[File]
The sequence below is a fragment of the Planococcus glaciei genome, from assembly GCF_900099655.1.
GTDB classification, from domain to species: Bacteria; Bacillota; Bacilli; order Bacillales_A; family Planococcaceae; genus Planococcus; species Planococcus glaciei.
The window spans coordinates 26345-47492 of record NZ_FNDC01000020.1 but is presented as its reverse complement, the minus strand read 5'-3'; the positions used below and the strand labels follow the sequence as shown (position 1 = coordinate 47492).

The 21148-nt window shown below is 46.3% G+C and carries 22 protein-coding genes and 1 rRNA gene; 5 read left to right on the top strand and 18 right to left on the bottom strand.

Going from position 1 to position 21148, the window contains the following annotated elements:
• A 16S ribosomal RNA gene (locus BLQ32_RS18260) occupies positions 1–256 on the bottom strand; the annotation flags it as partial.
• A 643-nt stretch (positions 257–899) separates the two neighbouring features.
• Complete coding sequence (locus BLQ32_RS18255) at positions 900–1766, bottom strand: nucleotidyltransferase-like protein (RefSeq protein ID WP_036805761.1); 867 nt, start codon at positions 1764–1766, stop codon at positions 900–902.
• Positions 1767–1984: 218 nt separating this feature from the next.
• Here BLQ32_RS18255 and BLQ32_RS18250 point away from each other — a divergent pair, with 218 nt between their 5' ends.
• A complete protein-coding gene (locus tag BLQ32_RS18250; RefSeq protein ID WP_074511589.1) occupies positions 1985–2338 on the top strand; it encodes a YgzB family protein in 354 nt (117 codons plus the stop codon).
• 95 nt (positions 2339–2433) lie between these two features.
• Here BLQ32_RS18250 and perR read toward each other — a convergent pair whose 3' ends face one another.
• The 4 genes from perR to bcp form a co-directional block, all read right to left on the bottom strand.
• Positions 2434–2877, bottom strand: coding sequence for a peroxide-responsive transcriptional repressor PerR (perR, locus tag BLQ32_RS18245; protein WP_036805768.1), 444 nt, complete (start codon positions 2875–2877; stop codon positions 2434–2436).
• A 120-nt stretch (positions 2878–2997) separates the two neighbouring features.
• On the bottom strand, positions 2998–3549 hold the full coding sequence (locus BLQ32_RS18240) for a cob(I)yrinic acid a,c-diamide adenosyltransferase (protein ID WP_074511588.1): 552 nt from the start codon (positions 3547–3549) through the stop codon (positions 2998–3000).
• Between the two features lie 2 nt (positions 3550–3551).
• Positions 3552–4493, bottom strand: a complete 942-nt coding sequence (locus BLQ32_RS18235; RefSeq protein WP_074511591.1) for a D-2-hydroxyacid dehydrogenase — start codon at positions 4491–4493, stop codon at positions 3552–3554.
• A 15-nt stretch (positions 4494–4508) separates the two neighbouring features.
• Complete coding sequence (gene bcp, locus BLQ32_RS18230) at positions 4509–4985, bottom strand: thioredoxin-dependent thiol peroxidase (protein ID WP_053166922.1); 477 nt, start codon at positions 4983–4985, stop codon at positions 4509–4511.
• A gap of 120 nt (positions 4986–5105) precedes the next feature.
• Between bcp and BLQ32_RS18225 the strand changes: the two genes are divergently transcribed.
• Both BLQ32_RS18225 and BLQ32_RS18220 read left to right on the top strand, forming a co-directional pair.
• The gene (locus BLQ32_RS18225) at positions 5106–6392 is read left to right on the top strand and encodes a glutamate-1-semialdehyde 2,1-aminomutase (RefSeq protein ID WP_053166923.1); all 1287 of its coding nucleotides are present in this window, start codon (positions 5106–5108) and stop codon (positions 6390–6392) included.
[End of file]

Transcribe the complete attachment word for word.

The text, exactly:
The sequence below is a fragment of the Planococcus glaciei genome, from assembly GCF_900099655.1.
GTDB classification, from domain to species: Bacteria; Bacillota; Bacilli; order Bacillales_A; family Planococcaceae; genus Planococcus; species Planococcus glaciei.
The window spans coordinates 26345-47492 of record NZ_FNDC01000020.1 but is presented as its reverse complement, the minus strand read 5'-3'; the positions used below and the strand labels follow the sequence as shown (position 1 = coordinate 47492).

The 21148-nt window shown below is 46.3% G+C and carries 22 protein-coding genes and 1 rRNA gene; 5 read left to right on the top strand and 18 right to left on the bottom strand.

Going from position 1 to position 21148, the window contains the following annotated elements:
• A 16S ribosomal RNA gene (locus BLQ32_RS18260) occupies positions 1–256 on the bottom strand; the annotation flags it as partial.
• A 643-nt stretch (positions 257–899) separates the two neighbouring features.
• Complete coding sequence (locus BLQ32_RS18255) at positions 900–1766, bottom strand: nucleotidyltransferase-like protein (RefSeq protein ID WP_036805761.1); 867 nt, start codon at positions 1764–1766, stop codon at positions 900–902.
• Positions 1767–1984: 218 nt separating this feature from the next.
• Here BLQ32_RS18255 and BLQ32_RS18250 point away from each other — a divergent pair, with 218 nt between their 5' ends.
• A complete protein-coding gene (locus tag BLQ32_RS18250; RefSeq protein ID WP_074511589.1) occupies positions 1985–2338 on the top strand; it encodes a YgzB family protein in 354 nt (117 codons plus the stop codon).
• 95 nt (positions 2339–2433) lie between these two features.
• Here BLQ32_RS18250 and perR read toward each other — a convergent pair whose 3' ends face one another.
• The 4 genes from perR to bcp form a co-directional block, all read right to left on the bottom strand.
• Positions 2434–2877, bottom strand: coding sequence for a peroxide-responsive transcriptional repressor PerR (perR, locus tag BLQ32_RS18245; protein WP_036805768.1), 444 nt, complete (start codon positions 2875–2877; stop codon positions 2434–2436).
• A 120-nt stretch (positions 2878–2997) separates the two neighbouring features.
• On the bottom strand, positions 2998–3549 hold the full coding sequence (locus BLQ32_RS18240) for a cob(I)yrinic acid a,c-diamide adenosyltransferase (protein ID WP_074511588.1): 552 nt from the start codon (positions 3547–3549) through the stop codon (positions 2998–3000).
• Between the two features lie 2 nt (positions 3550–3551).
• Positions 3552–4493, bottom strand: a complete 942-nt coding sequence (locus BLQ32_RS18235; RefSeq protein WP_074511591.1) for a D-2-hydroxyacid dehydrogenase — start codon at positions 4491–4493, stop codon at positions 3552–3554.
• A 15-nt stretch (positions 4494–4508) separates the two neighbouring features.
• Complete coding sequence (gene bcp, locus BLQ32_RS18230) at positions 4509–4985, bottom strand: thioredoxin-dependent thiol peroxidase (protein ID WP_053166922.1); 477 nt, start codon at positions 4983–4985, stop codon at positions 4509–4511.
• A gap of 120 nt (positions 4986–5105) precedes the next feature.
• Between bcp and BLQ32_RS18225 the strand changes: the two genes are divergently transcribed.
• Both BLQ32_RS18225 and BLQ32_RS18220 read left to right on the top strand, forming a co-directional pair.
• The gene (locus BLQ32_RS18225) at positions 5106–6392 is read left to right on the top strand and encodes a glutamate-1-semialdehyde 2,1-aminomutase (RefSeq protein ID WP_053166923.1); all 1287 of its coding nucleotides are present in this window, start codon (positions 5106–5108) and stop codon (positions 6390–6392) included.